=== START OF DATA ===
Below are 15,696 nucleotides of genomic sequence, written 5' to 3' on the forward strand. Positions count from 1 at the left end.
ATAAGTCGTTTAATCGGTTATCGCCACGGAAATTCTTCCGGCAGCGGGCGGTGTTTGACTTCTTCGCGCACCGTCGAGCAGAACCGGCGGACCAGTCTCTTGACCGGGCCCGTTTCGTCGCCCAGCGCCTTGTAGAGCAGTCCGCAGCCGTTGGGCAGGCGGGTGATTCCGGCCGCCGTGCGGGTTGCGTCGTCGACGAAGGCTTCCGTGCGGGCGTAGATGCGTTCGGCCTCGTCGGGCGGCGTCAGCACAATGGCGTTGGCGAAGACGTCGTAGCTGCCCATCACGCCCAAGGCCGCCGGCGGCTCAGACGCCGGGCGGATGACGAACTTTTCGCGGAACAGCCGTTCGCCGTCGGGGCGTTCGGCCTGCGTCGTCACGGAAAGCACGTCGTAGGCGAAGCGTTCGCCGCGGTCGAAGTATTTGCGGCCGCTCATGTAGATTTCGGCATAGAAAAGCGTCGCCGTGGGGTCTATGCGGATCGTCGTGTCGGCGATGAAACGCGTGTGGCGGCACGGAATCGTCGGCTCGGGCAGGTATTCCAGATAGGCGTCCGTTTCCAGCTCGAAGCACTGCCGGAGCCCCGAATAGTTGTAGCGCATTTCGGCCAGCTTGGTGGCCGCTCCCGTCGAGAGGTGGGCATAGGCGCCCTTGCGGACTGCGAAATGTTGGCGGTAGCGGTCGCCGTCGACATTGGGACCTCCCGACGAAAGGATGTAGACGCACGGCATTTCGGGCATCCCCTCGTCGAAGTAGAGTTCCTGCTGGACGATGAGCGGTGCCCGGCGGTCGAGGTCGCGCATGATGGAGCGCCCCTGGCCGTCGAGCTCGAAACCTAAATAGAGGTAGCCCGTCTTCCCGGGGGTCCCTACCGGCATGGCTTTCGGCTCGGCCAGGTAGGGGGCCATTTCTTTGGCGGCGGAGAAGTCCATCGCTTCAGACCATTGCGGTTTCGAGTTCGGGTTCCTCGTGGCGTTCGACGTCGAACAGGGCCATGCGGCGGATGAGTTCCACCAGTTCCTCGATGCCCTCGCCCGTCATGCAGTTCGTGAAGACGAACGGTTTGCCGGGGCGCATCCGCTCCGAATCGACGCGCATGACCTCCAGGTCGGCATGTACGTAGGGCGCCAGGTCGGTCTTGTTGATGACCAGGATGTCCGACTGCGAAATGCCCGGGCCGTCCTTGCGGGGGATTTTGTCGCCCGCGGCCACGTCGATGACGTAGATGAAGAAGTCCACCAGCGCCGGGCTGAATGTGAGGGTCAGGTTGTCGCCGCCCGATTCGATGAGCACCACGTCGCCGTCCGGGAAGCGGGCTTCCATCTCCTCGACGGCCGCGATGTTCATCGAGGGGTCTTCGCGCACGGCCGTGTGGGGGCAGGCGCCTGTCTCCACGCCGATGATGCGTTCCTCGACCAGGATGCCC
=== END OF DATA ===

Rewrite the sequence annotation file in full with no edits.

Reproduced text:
Below are 15,696 nucleotides of genomic sequence, written 5' to 3' on the forward strand. Positions count from 1 at the left end.
ATAAGTCGTTTAATCGGTTATCGCCACGGAAATTCTTCCGGCAGCGGGCGGTGTTTGACTTCTTCGCGCACCGTCGAGCAGAACCGGCGGACCAGTCTCTTGACCGGGCCCGTTTCGTCGCCCAGCGCCTTGTAGAGCAGTCCGCAGCCGTTGGGCAGGCGGGTGATTCCGGCCGCCGTGCGGGTTGCGTCGTCGACGAAGGCTTCCGTGCGGGCGTAGATGCGTTCGGCCTCGTCGGGCGGCGTCAGCACAATGGCGTTGGCGAAGACGTCGTAGCTGCCCATCACGCCCAAGGCCGCCGGCGGCTCAGACGCCGGGCGGATGACGAACTTTTCGCGGAACAGCCGTTCGCCGTCGGGGCGTTCGGCCTGCGTCGTCACGGAAAGCACGTCGTAGGCGAAGCGTTCGCCGCGGTCGAAGTATTTGCGGCCGCTCATGTAGATTTCGGCATAGAAAAGCGTCGCCGTGGGGTCTATGCGGATCGTCGTGTCGGCGATGAAACGCGTGTGGCGGCACGGAATCGTCGGCTCGGGCAGGTATTCCAGATAGGCGTCCGTTTCCAGCTCGAAGCACTGCCGGAGCCCCGAATAGTTGTAGCGCATTTCGGCCAGCTTGGTGGCCGCTCCCGTCGAGAGGTGGGCATAGGCGCCCTTGCGGACTGCGAAATGTTGGCGGTAGCGGTCGCCGTCGACATTGGGACCTCCCGACGAAAGGATGTAGACGCACGGCATTTCGGGCATCCCCTCGTCGAAGTAGAGTTCCTGCTGGACGATGAGCGGTGCCCGGCGGTCGAGGTCGCGCATGATGGAGCGCCCCTGGCCGTCGAGCTCGAAACCTAAATAGAGGTAGCCCGTCTTCCCGGGGGTCCCTACCGGCATGGCTTTCGGCTCGGCCAGGTAGGGGGCCATTTCTTTGGCGGCGGAGAAGTCCATCGCTTCAGACCATTGCGGTTTCGAGTTCGGGTTCCTCGTGGCGTTCGACGTCGAACAGGGCCATGCGGCGGATGAGTTCCACCAGTTCCTCGATGCCCTCGCCCGTCATGCAGTTCGTGAAGACGAACGGTTTGCCGGGGCGCATCCGCTCCGAATCGACGCGCATGACCTCCAGGTCGGCATGTACGTAGGGCGCCAGGTCGGTCTTGTTGATGACCAGGATGTCCGACTGCGAAATGCCCGGGCCGTCCTTGCGGGGGATTTTGTCGCCCGCGGCCACGTCGATGACGTAGATGAAGAAGTCCACCAGCGCCGGGCTGAATGTGAGGGTCAGGTTGTCGCCGCCCGATTCGATGAGCACCACGTCGCCGTCCGGGAAGCGGGCTTCCATCTCCTCGACGGCCGCGATGTTCATCGAGGGGTCTTCGCGCACGGCCGTGTGGGGGCAGGCGCCTGTCTCCACGCCGATGATGCGTTCCTCGACCAGGATGCCC